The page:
There are stories in the Bible which speak to me as a child of God about who God is, though the Bible includes other stories which don’t. I know the old story of the smears of lamb’s blood rubbed on the lintels of the doors to protect the first-born boys of the Israelites, slaves in Egypt, from the Angel of Death, signaling that their homes should be passed over in the slaughter. It is imagery I understand, but blood sacrifice does not speak to me of God.

Jesus’ life, which he lived creatively and tumultuously as a catalyst and transformer in his world, does inspire me to risk being a creative force in mine.

I am drawn to the child Jesus, who is so focused on teaching the teachers in the temple that he misses going home with his parents, to the young man with friends at a wedding party who uses his special talent, creating wine out of water, to take a personal part in the celebration because his mamma asks him to.

I am challenged by the story of the adult Jesus as a center of calm on stormy seas who calls his friend Peter out of the relatively safe place in a boat to risk a walk on the water.

I delight in the story of Jesus asking for a merciful drink from the woman at the well – an adulterous woman – and facing down her self-appointed judges, naming the truth that each accuser is unable – unworthy – to cast the first stone.

I love that Jesus wept when he learned his good friend Lazarus died and that he called Lazarus back to live life fully.

I find in all these stories God revealed as inviting us to be creative change agents, risk takers, connected to and challenging our community to live fully.

I abhor a lot of what so-called Christendom has done in the name of Jesus over the centuries. I reject what is being done now, by this oil-hungry country guised in Christian camouflage, to wreak havoc in the world. Yet I still claim the name “Christian.”

When I asked my teen-aged son what he thinks I believe, he told me he thinks I believe everybody is good, that I believe in a Supreme Being, and that I don’t think everybody has to believe what I believe. I don’t really think everybody is good, but I do think each of us has the potential to do great good and to do great harm and that most of us slog along in the middle.

It matters very much to me to be here occupying multiple points where science and art are just two points on a continuous circle, each of us making sense of the world and our lives in it with our own ways of understanding, so that we sometimes have mutually exclusive co-existing paradigms.

Our collective questions help establish what it means to be who we each are and who we are called to be, forming this particular faith community of creators. Wanting this community to thrive in rich diversity makes me an Evangelical UU.

I believe every one of us has a ministry and that we can call each other to recognize our particular ministries. This church called me into what I understand as “eldering.” I was asked to serve this congregation as its Board President for 1998-1999. I don’t think the Nominations Committee knew that if I am called, I must answer. But those were the rules for me, even though I didn’t feel all that ready or willing.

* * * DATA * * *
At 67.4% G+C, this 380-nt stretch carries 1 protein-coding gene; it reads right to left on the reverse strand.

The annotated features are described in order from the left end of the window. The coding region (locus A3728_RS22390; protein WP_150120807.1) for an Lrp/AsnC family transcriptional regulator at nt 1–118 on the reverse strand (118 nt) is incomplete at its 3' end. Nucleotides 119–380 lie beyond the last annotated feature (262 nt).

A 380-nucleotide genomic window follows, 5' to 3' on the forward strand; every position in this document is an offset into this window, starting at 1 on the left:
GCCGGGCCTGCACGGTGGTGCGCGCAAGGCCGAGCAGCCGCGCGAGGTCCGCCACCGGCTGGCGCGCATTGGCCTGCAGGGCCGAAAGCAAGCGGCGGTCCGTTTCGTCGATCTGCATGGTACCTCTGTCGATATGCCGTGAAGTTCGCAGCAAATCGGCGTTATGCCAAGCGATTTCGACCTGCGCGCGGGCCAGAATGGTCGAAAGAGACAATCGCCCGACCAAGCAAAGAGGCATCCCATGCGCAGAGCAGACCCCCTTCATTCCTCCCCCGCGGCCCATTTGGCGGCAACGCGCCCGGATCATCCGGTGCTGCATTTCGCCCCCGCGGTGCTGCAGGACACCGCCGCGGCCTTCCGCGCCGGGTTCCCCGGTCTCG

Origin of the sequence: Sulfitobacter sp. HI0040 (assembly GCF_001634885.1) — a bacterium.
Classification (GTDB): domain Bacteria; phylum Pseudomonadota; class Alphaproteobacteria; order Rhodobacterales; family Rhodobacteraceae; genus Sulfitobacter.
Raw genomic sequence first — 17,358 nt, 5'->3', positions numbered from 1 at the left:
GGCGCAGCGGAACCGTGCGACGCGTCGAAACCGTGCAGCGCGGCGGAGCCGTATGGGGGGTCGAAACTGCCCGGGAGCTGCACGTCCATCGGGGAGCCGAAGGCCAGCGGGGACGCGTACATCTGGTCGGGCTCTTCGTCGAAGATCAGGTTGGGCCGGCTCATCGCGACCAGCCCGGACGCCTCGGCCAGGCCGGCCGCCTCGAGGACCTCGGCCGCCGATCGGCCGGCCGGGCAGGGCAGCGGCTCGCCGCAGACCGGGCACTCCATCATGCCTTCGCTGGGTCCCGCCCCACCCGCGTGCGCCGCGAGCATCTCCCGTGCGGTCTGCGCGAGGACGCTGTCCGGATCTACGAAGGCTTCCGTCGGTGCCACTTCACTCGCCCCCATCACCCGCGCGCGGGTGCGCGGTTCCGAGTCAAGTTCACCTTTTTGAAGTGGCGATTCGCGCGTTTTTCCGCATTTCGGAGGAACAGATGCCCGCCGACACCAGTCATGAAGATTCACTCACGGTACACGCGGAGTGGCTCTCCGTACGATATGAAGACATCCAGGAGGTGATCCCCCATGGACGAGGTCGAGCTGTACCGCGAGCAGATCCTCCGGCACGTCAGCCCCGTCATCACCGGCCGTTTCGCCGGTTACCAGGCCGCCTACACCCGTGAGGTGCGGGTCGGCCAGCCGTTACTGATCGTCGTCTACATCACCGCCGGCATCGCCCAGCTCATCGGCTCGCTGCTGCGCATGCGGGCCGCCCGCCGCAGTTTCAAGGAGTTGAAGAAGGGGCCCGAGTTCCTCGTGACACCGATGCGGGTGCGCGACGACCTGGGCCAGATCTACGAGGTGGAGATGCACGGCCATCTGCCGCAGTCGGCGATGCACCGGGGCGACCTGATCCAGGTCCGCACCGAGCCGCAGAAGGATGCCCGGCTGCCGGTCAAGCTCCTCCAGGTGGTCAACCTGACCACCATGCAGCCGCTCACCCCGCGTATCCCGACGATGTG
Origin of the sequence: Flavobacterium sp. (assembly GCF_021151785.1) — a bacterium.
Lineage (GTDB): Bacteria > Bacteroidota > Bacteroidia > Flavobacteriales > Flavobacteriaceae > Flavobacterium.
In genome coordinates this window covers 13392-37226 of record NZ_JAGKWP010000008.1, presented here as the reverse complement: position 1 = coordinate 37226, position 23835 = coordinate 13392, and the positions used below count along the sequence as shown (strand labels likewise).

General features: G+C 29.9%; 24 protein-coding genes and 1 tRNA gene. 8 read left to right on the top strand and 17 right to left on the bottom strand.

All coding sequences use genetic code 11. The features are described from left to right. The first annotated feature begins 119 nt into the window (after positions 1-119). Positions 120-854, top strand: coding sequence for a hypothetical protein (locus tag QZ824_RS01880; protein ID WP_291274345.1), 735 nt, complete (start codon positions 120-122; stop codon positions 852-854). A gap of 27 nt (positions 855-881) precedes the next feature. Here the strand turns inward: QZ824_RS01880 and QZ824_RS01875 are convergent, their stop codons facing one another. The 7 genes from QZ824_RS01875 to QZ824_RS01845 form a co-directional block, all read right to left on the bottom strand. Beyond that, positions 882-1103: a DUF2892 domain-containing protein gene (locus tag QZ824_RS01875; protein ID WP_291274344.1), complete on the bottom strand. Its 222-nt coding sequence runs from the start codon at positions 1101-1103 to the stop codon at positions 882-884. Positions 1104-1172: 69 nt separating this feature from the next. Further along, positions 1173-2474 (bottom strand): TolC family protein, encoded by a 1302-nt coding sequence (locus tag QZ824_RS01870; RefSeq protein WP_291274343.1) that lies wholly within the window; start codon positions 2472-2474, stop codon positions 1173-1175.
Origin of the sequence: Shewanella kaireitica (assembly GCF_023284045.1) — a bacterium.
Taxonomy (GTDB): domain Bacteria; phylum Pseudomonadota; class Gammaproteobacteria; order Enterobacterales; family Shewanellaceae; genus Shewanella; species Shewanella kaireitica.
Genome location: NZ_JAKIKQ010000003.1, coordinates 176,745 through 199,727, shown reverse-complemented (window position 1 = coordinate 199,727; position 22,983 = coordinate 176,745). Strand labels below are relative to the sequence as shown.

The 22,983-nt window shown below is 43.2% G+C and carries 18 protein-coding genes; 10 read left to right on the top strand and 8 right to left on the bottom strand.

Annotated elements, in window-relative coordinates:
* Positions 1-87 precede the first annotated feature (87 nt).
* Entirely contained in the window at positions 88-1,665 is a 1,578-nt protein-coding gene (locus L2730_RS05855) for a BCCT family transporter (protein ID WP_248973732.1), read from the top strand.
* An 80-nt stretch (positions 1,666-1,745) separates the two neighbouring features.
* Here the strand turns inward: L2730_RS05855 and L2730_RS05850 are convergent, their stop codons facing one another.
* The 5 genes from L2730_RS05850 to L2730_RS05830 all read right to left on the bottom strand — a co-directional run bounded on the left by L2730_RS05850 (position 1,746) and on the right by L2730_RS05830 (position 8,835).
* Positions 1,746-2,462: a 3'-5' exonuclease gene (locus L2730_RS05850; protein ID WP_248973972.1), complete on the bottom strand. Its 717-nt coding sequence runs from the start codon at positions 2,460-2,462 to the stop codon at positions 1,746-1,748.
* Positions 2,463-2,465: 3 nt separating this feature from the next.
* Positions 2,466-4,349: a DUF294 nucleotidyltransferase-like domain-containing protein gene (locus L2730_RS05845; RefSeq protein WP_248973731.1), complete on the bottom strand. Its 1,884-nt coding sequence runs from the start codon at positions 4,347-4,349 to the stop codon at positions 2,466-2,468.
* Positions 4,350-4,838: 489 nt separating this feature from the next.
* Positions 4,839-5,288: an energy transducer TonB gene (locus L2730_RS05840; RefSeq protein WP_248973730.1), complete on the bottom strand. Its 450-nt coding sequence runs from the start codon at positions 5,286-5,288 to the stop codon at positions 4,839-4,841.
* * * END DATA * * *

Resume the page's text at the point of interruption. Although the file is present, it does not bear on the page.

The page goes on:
The night I received that phone call, I dreamed that I was at the front of a long line of people, others I know and love also scattered through the line with many I didn’t know, going far beyond what I could see. It was my turn to step into a fairly disorderly circle of folding chairs, where sat several of the archetypes who are really potent to me. I was surprised to see a few of them: the young man in a white t-shirt just stepped away from his Harley, the disembodied buffalo head with a teary eye.

In my dream, it was the buffalo who welcomed me into the circle, telling me firmly not to sit on any of these laps but to take my own chair. There were so many elders because of the multiple ministries to which we are called.

Besides being called to use Board leadership skills for this church, the one other calling I have had here is the calling to write press releases about what we do together as a community. This is a specifically evangelical charge, to spread the good news that UUs offer a spiritual community such as this creative congregation which is alive,   vibrant, and in touch and in pain with this world.

I also sing. I think music has its own ministry. I experience communal singing as God’s present of shared creation, where many voices, literally and metaphorically, blend in fertile song. I am glad that some of this singing takes place within this church.

I am evangelical about WBUUC because I believe we can together:

  • Arrest what is evil
  • Nurture our children
  • Buffer broken hearts
  • Save this world